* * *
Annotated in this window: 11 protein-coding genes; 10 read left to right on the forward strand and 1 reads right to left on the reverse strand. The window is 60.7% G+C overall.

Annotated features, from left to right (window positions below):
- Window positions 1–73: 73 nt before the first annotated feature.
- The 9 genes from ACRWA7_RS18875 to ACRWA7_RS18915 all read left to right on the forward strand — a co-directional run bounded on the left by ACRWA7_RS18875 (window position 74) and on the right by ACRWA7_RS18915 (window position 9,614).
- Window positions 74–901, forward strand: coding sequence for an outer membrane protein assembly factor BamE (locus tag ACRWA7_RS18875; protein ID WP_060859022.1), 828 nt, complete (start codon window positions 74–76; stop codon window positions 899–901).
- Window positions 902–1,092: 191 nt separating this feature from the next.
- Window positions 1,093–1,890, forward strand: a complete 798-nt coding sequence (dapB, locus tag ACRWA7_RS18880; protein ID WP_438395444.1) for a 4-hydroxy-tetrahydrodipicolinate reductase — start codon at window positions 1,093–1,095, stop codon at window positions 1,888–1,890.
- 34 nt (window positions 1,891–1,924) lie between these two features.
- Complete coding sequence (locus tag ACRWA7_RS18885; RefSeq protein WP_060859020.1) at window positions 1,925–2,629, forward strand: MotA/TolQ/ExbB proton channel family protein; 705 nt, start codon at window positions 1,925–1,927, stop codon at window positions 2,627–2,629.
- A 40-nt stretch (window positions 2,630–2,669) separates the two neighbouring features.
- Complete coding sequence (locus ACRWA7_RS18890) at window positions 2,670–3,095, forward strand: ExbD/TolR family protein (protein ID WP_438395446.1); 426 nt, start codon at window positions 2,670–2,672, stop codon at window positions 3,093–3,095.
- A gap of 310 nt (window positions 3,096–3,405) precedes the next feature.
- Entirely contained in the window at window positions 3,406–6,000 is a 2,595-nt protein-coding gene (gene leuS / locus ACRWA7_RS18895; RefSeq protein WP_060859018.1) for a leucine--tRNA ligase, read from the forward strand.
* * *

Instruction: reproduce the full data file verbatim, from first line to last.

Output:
Annotated in this window: 11 protein-coding genes; 10 read left to right on the forward strand and 1 reads right to left on the reverse strand. The window is 60.7% G+C overall.

Annotated features, from left to right (window positions below):
- Window positions 1–73: 73 nt before the first annotated feature.
- The 9 genes from ACRWA7_RS18875 to ACRWA7_RS18915 all read left to right on the forward strand — a co-directional run bounded on the left by ACRWA7_RS18875 (window position 74) and on the right by ACRWA7_RS18915 (window position 9,614).
- Window positions 74–901, forward strand: coding sequence for an outer membrane protein assembly factor BamE (locus tag ACRWA7_RS18875; protein ID WP_060859022.1), 828 nt, complete (start codon window positions 74–76; stop codon window positions 899–901).
- Window positions 902–1,092: 191 nt separating this feature from the next.
- Window positions 1,093–1,890, forward strand: a complete 798-nt coding sequence (dapB, locus tag ACRWA7_RS18880; protein ID WP_438395444.1) for a 4-hydroxy-tetrahydrodipicolinate reductase — start codon at window positions 1,093–1,095, stop codon at window positions 1,888–1,890.
- 34 nt (window positions 1,891–1,924) lie between these two features.
- Complete coding sequence (locus tag ACRWA7_RS18885; RefSeq protein WP_060859020.1) at window positions 1,925–2,629, forward strand: MotA/TolQ/ExbB proton channel family protein; 705 nt, start codon at window positions 1,925–1,927, stop codon at window positions 2,627–2,629.
- A 40-nt stretch (window positions 2,630–2,669) separates the two neighbouring features.
- Complete coding sequence (locus ACRWA7_RS18890) at window positions 2,670–3,095, forward strand: ExbD/TolR family protein (protein ID WP_438395446.1); 426 nt, start codon at window positions 2,670–2,672, stop codon at window positions 3,093–3,095.
- A gap of 310 nt (window positions 3,096–3,405) precedes the next feature.
- Entirely contained in the window at window positions 3,406–6,000 is a 2,595-nt protein-coding gene (gene leuS / locus ACRWA7_RS18895; RefSeq protein WP_060859018.1) for a leucine--tRNA ligase, read from the forward strand.